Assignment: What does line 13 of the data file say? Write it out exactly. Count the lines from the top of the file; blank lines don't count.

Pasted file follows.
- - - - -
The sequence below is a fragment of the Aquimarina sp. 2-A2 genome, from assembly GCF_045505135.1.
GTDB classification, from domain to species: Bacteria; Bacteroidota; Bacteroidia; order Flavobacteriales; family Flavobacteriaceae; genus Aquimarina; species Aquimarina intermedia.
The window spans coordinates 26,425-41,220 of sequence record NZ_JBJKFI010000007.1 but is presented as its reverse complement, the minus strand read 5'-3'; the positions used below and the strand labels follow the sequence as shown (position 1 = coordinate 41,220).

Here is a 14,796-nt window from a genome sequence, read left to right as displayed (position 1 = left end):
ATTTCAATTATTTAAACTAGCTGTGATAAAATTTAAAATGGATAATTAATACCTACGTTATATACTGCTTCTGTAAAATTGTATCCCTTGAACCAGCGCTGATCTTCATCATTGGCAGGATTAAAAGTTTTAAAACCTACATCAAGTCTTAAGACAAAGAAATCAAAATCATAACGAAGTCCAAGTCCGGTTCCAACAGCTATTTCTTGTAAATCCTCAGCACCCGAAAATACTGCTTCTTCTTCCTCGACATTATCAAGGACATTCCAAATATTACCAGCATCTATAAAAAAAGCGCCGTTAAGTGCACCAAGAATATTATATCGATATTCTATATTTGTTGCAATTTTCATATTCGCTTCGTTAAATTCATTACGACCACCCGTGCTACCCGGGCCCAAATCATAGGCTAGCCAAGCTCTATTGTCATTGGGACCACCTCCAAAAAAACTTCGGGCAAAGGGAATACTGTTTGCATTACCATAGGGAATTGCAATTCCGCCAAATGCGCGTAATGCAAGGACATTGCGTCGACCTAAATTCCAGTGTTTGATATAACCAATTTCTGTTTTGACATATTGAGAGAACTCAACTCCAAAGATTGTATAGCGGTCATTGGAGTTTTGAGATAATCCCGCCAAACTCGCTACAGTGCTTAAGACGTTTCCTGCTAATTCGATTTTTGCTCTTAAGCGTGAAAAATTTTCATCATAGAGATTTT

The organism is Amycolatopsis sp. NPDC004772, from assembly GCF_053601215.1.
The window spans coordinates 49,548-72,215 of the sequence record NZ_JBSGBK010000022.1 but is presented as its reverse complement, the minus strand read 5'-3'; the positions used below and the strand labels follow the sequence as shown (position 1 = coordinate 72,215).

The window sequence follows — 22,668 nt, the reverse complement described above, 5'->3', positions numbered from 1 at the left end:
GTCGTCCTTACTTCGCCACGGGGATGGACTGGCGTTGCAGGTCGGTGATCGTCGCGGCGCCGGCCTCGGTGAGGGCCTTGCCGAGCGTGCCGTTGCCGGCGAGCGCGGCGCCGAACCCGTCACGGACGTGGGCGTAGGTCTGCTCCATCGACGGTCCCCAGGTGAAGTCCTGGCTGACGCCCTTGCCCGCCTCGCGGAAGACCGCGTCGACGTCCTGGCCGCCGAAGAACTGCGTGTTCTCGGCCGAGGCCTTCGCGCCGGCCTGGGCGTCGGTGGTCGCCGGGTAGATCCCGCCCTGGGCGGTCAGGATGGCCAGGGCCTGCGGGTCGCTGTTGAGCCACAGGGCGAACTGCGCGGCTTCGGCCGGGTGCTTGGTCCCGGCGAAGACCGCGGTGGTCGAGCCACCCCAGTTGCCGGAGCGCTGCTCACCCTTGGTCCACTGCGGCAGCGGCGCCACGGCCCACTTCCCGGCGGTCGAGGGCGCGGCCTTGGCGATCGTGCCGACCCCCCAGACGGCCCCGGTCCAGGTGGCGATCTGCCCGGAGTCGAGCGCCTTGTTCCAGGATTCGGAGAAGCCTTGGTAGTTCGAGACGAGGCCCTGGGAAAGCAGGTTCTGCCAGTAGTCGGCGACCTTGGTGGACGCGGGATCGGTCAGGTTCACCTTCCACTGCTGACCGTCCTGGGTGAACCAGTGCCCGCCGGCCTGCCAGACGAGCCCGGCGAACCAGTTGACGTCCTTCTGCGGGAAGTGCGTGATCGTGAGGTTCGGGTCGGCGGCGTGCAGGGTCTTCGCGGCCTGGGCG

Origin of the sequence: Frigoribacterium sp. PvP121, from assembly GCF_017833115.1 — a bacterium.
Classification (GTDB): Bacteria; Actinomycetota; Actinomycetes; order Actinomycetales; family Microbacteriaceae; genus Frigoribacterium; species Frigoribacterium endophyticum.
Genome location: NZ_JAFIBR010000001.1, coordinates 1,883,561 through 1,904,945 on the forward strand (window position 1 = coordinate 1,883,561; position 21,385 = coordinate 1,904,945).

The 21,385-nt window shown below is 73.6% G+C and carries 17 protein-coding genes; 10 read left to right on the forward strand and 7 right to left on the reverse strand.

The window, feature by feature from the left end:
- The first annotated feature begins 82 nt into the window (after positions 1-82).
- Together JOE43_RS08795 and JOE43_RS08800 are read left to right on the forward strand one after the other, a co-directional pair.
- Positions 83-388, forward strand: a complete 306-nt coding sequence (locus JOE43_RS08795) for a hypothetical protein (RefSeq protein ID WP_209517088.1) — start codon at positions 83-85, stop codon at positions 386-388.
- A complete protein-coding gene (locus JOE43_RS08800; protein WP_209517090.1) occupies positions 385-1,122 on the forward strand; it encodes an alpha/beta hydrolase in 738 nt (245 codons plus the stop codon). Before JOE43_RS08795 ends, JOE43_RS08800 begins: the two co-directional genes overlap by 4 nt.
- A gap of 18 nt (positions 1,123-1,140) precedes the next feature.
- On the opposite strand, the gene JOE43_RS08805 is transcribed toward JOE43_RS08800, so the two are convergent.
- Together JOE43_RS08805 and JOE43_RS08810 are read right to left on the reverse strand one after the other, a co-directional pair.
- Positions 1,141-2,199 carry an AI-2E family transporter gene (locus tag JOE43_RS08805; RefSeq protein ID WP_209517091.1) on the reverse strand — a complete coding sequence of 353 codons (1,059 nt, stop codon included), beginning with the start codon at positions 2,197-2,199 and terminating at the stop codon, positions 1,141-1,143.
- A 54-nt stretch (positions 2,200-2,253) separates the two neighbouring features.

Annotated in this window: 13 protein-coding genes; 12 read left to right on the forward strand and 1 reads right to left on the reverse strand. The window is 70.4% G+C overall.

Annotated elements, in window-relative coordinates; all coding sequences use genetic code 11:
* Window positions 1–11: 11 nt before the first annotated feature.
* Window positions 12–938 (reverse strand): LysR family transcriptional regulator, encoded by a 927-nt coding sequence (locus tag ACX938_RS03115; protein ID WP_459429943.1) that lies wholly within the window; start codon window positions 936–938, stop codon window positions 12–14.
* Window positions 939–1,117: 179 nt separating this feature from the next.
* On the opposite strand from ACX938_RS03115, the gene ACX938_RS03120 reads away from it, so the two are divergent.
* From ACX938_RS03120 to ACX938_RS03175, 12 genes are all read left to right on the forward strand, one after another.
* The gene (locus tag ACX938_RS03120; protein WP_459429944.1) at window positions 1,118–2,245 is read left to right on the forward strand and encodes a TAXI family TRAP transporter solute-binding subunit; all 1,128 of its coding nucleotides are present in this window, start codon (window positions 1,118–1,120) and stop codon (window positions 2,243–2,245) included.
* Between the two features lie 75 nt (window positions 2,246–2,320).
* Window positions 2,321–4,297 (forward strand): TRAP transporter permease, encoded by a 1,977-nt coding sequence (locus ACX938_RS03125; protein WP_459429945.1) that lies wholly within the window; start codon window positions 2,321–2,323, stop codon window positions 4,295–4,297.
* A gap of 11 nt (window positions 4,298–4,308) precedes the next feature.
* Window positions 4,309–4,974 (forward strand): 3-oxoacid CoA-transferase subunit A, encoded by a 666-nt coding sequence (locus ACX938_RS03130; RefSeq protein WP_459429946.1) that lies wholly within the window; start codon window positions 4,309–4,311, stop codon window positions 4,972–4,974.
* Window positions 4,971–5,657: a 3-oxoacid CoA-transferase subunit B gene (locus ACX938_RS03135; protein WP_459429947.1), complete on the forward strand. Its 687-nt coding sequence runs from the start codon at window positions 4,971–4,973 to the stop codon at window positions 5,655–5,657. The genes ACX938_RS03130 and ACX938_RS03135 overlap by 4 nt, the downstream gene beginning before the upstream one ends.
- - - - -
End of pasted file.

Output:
The 21,385-nt window shown below is 73.6% G+C and carries 17 protein-coding genes; 10 read left to right on the forward strand and 7 right to left on the reverse strand.